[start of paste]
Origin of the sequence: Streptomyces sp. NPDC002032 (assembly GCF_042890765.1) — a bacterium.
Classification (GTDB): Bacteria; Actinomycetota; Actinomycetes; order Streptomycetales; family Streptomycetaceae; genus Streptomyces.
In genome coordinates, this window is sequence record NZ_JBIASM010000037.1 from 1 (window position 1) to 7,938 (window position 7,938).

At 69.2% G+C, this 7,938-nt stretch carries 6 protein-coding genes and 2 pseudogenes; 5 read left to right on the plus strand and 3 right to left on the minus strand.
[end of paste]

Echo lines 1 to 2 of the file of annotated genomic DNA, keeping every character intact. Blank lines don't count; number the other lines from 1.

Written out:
Origin of the sequence: Streptomyces sp. NPDC002032 (assembly GCF_042890765.1) — a bacterium.
Classification (GTDB): Bacteria; Actinomycetota; Actinomycetes; order Streptomycetales; family Streptomycetaceae; genus Streptomyces.